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As to China “militarizing” the South China Sea, as is repeated ad nauseam by Obama and his fellow war hawks in the Congress, the Pentagon and the press,— China has for decades had minimal defenses on the island of Yongxing (called Woody Island in the West), the site of Sansha City, which is the administrative center of the Chinese islands in the South China Sea. The recent “discovery” of defenses on this island is a fraud.

But Xi Jinping’s pledge not to militarize the newly constructed islands in the Spratlys has been upheld, despite the hysterical screams in the West that China might deploy military forces to these tiny islands.

Contrast that to Obama’s massive militarization of the South China Sea. Not only is Obama regularly and intentionally deploying warships and war planes into areas claimed by China in the region—for no other purpose than to militarily provoke China—but Obama has also in the last year successfully pressured the weak Philippine President Benigno “Noynoy” Aquino to disregard the Philippine Constitution, which forbids foreign troops or bases on its soil without Senate approval, by turning over five sites to the U.S. military to construct major military bases, pre-position war materials, and deploy the most modern and deadly air, sea, and land forces across their country—including a base on Palawan Island, which juts out into the South China Sea! It is clear to those who are not blind that this is preparation for war on China.

At this point, it is important to reflect on how Noynoy came to power. In 1986, the nation’s last nationalist leader, Ferdinand Marcos, was overthrown in a coup run by a key founder of the U.S. neoconservative movement, George Shultz, then Secretary of State, and his deputy Paul Wolfowitz (later famous as the architect of the criminal war on Iraq in 2003). Lyndon LaRouche at the time had provided backing and advice to Marcos and his circle on the development of the nation. Marcos had built the first nuclear plant in Southeast Asia, had a master plan for industrialization, and made the Philippines self sufficient in rice—in fact, the economic development under Marcos made the Philippines the most admired nation in Southeast Asia at the time, even by South Korea. When LaRouche defended Marcos against the foreign-instigated coup (which was among the first of the “color revolutions” by the United States), he warned that the country would collapse into economic decay and chaos were the Marcos policies to be reversed.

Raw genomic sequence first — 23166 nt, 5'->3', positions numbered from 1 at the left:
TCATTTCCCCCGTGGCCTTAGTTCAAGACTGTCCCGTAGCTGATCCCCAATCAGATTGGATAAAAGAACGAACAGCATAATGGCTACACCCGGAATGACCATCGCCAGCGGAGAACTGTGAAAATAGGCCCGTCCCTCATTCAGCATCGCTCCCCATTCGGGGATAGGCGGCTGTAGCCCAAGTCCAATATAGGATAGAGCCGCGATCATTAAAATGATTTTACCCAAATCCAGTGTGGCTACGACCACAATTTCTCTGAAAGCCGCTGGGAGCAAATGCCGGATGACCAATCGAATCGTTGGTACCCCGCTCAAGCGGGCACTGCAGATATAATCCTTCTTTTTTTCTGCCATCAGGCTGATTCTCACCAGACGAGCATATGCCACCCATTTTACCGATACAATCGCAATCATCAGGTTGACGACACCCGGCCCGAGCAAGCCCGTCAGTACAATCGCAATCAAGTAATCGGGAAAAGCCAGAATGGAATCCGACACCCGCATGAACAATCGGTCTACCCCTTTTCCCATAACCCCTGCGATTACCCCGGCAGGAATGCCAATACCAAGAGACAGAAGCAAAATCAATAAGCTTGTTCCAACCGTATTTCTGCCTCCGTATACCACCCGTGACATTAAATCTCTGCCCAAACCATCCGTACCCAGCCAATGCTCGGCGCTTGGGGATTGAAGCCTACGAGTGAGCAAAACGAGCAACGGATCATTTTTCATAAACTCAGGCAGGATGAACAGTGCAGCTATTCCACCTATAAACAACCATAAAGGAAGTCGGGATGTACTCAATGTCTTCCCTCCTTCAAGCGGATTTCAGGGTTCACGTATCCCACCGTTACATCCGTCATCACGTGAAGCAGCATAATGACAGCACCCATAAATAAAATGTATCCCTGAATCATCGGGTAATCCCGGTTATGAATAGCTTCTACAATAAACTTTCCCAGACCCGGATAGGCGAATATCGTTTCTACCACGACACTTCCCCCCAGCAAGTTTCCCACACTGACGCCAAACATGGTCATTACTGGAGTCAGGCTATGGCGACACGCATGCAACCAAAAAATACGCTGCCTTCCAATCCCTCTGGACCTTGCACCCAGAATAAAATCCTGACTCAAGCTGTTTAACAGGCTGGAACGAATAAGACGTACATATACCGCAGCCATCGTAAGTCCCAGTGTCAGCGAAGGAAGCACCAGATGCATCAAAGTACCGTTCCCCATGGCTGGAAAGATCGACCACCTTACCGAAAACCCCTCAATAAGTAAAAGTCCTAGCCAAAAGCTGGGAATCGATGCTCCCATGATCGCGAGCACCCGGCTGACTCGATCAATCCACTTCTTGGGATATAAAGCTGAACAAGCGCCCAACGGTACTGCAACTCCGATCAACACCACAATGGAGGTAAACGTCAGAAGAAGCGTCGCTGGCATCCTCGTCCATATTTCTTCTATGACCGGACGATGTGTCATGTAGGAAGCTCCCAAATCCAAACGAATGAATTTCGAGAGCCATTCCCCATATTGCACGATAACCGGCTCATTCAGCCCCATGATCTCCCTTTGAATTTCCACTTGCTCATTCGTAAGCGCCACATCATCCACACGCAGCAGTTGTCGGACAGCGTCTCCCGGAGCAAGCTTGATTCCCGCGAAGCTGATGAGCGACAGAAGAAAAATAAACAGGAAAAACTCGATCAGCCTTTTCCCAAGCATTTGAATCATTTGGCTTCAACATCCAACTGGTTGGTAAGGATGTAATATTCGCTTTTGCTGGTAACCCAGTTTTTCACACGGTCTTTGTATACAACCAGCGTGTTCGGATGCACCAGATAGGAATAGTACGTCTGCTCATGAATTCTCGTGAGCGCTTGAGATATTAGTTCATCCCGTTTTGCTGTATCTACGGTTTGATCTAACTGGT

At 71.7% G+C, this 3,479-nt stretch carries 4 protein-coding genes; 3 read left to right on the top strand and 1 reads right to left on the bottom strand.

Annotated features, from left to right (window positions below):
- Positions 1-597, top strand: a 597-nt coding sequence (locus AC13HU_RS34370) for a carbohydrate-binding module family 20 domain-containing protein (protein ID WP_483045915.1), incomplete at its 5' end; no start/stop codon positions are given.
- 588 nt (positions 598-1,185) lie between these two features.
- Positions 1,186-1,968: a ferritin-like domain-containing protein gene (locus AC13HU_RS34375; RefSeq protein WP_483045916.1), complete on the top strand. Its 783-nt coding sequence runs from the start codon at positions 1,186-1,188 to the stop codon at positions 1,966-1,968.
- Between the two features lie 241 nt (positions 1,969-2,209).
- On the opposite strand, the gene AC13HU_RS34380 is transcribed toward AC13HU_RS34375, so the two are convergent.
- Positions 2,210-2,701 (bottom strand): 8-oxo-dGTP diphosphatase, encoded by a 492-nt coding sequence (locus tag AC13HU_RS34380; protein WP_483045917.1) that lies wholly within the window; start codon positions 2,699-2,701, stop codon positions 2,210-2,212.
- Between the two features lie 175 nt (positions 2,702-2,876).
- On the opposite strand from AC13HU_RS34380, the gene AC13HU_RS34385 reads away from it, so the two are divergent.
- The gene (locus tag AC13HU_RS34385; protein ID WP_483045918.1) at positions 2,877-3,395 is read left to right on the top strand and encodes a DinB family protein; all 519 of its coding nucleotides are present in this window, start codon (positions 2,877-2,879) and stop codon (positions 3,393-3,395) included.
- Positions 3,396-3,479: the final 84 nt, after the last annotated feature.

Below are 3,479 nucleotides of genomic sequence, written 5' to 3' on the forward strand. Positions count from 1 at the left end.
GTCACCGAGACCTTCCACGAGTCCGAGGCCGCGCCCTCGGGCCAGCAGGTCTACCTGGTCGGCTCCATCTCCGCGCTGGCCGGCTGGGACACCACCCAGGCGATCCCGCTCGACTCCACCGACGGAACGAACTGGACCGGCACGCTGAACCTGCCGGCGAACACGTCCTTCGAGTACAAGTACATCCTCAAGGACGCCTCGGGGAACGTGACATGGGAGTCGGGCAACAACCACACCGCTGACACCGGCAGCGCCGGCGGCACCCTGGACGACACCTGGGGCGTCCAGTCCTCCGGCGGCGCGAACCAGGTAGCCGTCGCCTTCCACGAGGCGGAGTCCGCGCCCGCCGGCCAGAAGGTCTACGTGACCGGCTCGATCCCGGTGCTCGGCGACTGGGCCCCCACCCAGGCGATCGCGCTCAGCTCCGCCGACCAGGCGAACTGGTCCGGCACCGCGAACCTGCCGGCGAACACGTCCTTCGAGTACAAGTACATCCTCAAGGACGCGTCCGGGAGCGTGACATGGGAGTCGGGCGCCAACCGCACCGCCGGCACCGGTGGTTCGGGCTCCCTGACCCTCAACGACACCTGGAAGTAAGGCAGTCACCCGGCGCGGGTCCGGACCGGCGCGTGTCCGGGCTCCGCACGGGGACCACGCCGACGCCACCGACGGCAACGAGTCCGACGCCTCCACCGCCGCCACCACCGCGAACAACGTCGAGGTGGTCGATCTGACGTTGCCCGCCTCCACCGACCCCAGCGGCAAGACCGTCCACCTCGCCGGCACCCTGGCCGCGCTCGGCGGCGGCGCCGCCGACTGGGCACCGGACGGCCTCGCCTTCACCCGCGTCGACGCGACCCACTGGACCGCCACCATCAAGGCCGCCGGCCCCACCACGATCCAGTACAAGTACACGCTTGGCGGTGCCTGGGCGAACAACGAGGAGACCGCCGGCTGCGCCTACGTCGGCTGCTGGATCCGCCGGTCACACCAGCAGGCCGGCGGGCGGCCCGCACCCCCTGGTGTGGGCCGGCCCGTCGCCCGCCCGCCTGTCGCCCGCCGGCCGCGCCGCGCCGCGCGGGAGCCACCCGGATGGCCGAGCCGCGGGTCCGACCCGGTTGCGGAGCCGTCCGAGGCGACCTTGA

Following the coup against Marcos, Cory Aquino, the mother of the current President, was placed in power. She immediately followed the dictates of the neocons in Washington, shutting down the completed nuclear power plant, ending the rice self sufficiency program, and scrapping the industrialization program. Rather than being the envy of all of Asia, the Philippines is now the basket case of ASEAN, sharing in none of the Silk Road development taking place across ASEAN with Chinese support. And, it has turned itself into cannon fodder for Obama’s war on China.


The story is totally different for the other members of the ten-nation ASEAN. Obama attempted to corral the ASEAN leaders into an anti-China declaration at his Summit with ASEAN leaders at Sunnylands, California in February, but failed miserably. While none of the other ASEAN nations want to break ties with the United States, for obvious reasons, they are at the same time enthusiastically expanding their relations with China, and reject all efforts to prevent it.

The reasons are clear—while the United States is an important trade partner for ASEAN, and invests in extracting raw materials, it long ago gave up on building any infrastructure in Asia (or anywhere else in the world), while making extreme demands (and often imposing onerous sanctions) to impose Washington’s view of democracy, human rights, and the environment. This is equally true of the IMF and the World Bank, which support “poverty alleviation” and environmental policies, but build virtually no infrastructure, thus keeping countries backward, without real development.

China is not interested in imperial demands, but in addressing the most fundamental human right, that of economic development, and in conditions which respect the dignity of man through participation in the progress of one’s nation.

Look at the record in Southeast Asia, even before the Silk Road process and the AIIB are fully operative:

Indonesia: China Railway International and a consortium of Indonesian state companies won a contract in October 2015 to build Indonesia’s first high-speed rail line, from Jakarta to Bandung, and plan to compete for other projects in the region. Three quarters of the funding will come from the China Development Bank. China won the contract against a viable Japanese bid primarily because China did not demand a guarantee for the project from the Indonesian government, which suffered total destruction in the 1998 “Asia Crisis” due to foreign contracts which had forced all the risk onto the government. This new contract for the Jakarta-Bandung Railroad is seen as a model for others among the Silk Road nations.